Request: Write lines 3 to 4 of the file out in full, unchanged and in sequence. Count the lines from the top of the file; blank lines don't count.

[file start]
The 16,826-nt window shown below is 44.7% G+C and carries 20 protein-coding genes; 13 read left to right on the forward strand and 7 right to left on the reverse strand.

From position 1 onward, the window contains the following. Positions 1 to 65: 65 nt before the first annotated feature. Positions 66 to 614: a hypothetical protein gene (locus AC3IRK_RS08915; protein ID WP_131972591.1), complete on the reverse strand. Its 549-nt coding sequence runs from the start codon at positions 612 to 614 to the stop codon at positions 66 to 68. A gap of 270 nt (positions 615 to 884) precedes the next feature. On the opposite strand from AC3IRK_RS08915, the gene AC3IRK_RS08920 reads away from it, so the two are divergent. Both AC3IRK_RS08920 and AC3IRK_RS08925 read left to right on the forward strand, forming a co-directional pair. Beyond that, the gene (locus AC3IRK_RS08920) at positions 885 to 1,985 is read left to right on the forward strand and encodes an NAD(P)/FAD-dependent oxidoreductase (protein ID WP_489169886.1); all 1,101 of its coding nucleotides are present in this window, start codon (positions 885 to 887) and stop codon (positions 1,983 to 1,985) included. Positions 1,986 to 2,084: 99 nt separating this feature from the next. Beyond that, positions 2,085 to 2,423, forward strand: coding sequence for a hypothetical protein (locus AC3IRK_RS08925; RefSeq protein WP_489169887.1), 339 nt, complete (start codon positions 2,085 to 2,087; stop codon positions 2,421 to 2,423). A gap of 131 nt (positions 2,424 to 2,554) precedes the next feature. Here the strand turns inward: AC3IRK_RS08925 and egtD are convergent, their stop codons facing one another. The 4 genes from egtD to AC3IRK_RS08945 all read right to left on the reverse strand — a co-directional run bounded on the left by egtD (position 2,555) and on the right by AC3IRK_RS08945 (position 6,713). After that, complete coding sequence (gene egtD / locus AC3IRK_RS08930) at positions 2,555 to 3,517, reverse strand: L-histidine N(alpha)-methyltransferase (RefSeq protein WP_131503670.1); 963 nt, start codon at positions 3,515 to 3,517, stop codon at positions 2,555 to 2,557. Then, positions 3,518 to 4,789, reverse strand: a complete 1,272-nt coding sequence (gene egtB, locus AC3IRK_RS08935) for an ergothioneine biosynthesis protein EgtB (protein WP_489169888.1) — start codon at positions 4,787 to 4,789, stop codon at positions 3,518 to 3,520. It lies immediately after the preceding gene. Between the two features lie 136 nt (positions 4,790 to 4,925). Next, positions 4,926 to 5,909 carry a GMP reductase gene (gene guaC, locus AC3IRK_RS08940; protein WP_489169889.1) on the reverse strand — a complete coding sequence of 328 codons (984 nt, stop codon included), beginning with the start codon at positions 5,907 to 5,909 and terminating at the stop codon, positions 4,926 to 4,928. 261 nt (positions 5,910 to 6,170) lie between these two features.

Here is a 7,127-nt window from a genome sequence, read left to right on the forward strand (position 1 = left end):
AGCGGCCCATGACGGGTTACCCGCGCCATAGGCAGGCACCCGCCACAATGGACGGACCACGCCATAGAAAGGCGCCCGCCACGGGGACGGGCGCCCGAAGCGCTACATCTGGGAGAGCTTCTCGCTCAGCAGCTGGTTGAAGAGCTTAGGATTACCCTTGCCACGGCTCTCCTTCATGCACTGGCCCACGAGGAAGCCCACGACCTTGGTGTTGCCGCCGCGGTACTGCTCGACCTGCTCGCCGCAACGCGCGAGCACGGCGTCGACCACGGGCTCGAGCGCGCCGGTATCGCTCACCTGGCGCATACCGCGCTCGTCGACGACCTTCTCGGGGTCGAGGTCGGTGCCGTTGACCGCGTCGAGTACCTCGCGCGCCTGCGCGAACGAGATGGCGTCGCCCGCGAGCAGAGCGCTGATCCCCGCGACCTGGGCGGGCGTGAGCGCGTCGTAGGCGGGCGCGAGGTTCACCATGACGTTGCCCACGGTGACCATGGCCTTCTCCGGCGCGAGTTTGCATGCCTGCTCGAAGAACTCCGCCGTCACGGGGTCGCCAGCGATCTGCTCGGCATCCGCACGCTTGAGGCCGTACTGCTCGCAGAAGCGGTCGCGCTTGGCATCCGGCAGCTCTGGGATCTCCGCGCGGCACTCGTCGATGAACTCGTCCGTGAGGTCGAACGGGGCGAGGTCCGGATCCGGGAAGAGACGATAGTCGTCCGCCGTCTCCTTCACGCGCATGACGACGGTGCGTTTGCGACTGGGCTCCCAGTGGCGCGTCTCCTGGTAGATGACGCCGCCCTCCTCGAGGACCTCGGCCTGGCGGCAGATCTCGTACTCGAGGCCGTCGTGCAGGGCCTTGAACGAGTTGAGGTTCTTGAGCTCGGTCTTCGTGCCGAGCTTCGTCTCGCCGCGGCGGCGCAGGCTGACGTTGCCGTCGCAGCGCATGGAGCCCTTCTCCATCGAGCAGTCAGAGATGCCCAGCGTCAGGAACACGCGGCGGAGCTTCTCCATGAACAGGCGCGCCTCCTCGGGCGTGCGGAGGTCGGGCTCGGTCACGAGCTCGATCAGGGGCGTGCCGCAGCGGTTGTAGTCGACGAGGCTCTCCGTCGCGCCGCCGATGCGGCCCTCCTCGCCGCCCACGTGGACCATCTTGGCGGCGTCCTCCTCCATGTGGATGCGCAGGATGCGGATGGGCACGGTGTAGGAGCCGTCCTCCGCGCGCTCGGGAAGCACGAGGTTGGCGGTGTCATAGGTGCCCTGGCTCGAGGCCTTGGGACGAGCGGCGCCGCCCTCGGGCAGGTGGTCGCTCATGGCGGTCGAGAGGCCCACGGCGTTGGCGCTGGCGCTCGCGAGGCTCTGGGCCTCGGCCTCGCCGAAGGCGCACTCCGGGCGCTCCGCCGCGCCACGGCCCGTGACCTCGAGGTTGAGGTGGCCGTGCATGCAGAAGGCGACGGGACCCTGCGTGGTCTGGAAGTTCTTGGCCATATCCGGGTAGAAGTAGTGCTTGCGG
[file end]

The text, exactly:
Here is a 7,127-nt window from a genome sequence, read left to right on the forward strand (position 1 = left end):
AGCGGCCCATGACGGGTTACCCGCGCCATAGGCAGGCACCCGCCACAATGGACGGACCACGCCATAGAAAGGCGCCCGCCACGGGGACGGGCGCCCGAAGCGCTACATCTGGGAGAGCTTCTCGCTCAGCAGCTGGTTGAAGAGCTTAGGATTACCCTTGCCACGGCTCTCCTTCATGCACTGGCCCACGAGGAAGCCCACGACCTTGGTGTTGCCGCCGCGGTACTGCTCGACCTGCTCGCCGCAACGCGCGAGCACGGCGTCGACCACGGGCTCGAGCGCGCCGGTATCGCTCACCTGGCGCATACCGCGCTCGTCGACGACCTTCTCGGGGTCGAGGTCGGTGCCGTTGACCGCGTCGAGTACCTCGCGCGCCTGCGCGAACGAGATGGCGTCGCCCGCGAGCAGAGCGCTGATCCCCGCGACCTGGGCGGGCGTGAGCGCGTCGTAGGCGGGCGCGAGGTTCACCATGACGTTGCCCACGGTGACCATGGCCTTCTCCGGCGCGAGTTTGCATGCCTGCTCGAAGAACTCCGCCGTCACGGGGTCGCCAGCGATCTGCTCGGCATCCGCACGCTTGAGGCCGTACTGCTCGCAGAAGCGGTCGCGCTTGGCATCCGGCAGCTCTGGGATCTCCGCGCGGCACTCGTCGATGAACTCGTCCGTGAGGTCGAACGGGGCGAGGTCCGGATCCGGGAAGAGACGATAGTCGTCCGCCGTCTCCTTCACGCGCATGACGACGGTGCGTTTGCGACTGGGCTCCCAGTGGCGCGTCTCCTGGTAGATGACGCCGCCCTCCTCGAGGACCTCGGCCTGGCGGCAGATCTCGTACTCGAGGCCGTCGTGCAGGGCCTTGAACGAGTTGAGGTTCTTGAGCTCGGTCTTCGTGCCGAGCTTCGTCTCGCCGCGGCGGCGCAGGCTGACGTTGCCGTCGCAGCGCATGGAGCCCTTCTCCATCGAGCAGTCAGAGATGCCCAGCGTCAGGAACACGCGGCGGAGCTTCTCCATGAACAGGCGCGCCTCCTCGGGCGTGCGGAGGTCGGGCTCGGTCACGAGCTCGATCAGGGGCGTGCCGCAGCGGTTGTAGTCGACGAGGCTCTCCGTCGCGCCGCCGATGCGGCCCTCCTCGCCGCCCACGTGGACCATCTTGGCGGCGTCCTCCTCCATGTGGATGCGCAGGATGCGGATGGGCACGGTGTAGGAGCCGTCCTCCGCGCGCTCGGGAAGCACGAGGTTGGCGGTGTCATAGGTGCCCTGGCTCGAGGCCTTGGGACGAGCGGCGCCGCCCTCGGGCAGGTGGTCGCTCATGGCGGTCGAGAGGCCCACGGCGTTGGCGCTGGCGCTCGCGAGGCTCTGGGCCTCGGCCTCGCCGAAGGCGCACTCCGGGCGCTCCGCCGCGCCACGGCCCGTGACCTCGAGGTTGAGGTGGCCGTGCATGCAGAAGGCGACGGGACCCTGCGTGGTCTGGAAGTTCTTGGCCATATCCGGGTAGAAGTAGTGCTTGCGG